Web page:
To prevent phantoms, InnoDB uses an algorithm called next-key locking that combines index-row locking with gap locking. InnoDB performs row-level locking in such a way that when it searches or scans a tableindex, it sets shared orexclusive locks on the index records it encounters. Thus, the row-level locks are actually index-record locks. In addition, a next-key lockon an indexrecordalso affects the “gap” before that indexrecord. That is, a next-key lockis an index-recordlock plus a gap lockon the gap preceding the indexrecord. If one session has a shared orexclusivelockonrecord R in an index, another session cannot insert a newindex recordin the gap immediately before R in the indexorder.
... For consistent reads, there is an important difference from the READ COMMITTED isolation level: All consistent reads within the same transaction read the snapshot established by the first read. ...
For locking reads (SELECTwithFORUPDATEorLOCKINSHAREMODE), UPDATE, andDELETE statements, locking depends on whether the statement uses a uniqueindexwith a uniquesearch condition, or a range-typesearch condition. For a uniqueindexwith a uniquesearch condition, InnoDB locks only the indexrecordfound, not the gap before it. For other search conditions, InnoDB locks the indexrange scanned, using gap locks ornext-key locks toblock insertions by other sessions into the gaps covered by the range.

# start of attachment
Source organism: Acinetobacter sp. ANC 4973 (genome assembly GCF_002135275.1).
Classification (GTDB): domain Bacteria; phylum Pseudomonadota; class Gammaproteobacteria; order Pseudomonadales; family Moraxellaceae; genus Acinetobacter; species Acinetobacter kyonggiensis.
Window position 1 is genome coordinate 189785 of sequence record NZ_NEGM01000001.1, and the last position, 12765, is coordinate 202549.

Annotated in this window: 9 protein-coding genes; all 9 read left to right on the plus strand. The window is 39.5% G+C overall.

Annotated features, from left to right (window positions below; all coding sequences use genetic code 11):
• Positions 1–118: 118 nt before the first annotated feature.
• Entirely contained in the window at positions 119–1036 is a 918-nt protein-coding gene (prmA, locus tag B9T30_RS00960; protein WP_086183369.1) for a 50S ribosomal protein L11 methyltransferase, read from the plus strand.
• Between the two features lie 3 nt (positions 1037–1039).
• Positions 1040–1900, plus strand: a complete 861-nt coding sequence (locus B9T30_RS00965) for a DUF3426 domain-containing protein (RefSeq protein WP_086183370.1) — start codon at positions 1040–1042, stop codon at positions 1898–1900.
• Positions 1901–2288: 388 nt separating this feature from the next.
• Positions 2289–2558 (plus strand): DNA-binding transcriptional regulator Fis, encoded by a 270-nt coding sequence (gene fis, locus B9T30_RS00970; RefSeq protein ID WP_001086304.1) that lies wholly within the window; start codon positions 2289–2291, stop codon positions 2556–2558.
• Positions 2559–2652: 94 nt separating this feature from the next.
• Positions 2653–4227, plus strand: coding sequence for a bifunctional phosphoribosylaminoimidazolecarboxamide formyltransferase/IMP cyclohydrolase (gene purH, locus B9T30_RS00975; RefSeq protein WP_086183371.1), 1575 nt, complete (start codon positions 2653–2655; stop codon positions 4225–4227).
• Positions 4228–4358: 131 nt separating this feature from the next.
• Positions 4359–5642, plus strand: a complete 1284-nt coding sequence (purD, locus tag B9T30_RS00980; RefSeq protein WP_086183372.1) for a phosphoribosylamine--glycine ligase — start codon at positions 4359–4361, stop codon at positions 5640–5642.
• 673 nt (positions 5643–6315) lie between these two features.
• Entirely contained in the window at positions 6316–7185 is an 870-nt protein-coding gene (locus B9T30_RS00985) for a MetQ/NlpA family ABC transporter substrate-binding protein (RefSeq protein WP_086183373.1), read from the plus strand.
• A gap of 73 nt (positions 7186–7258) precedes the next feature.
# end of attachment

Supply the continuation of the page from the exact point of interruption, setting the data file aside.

For locking reads (SELECTwithFORUPDATEorLOCKINSHAREMODE), UPDATE statements, andDELETE statements, InnoDB locks onlyindexrecords, not the gaps before them, and thus permits the free insertion ofnewrecordsnexttolocked records.
This level is like REPEATABLE READ, but InnoDB implicitly converts all plain SELECT statements toSELECT ... LOCKINSHAREMODEif autocommit is disabled.
和REPEATABLE READ的主要区别在于把普通的SELECT变成SELECT … LOCK IN SHARE MODE，即对普通的select都会获取gap锁或next-key锁。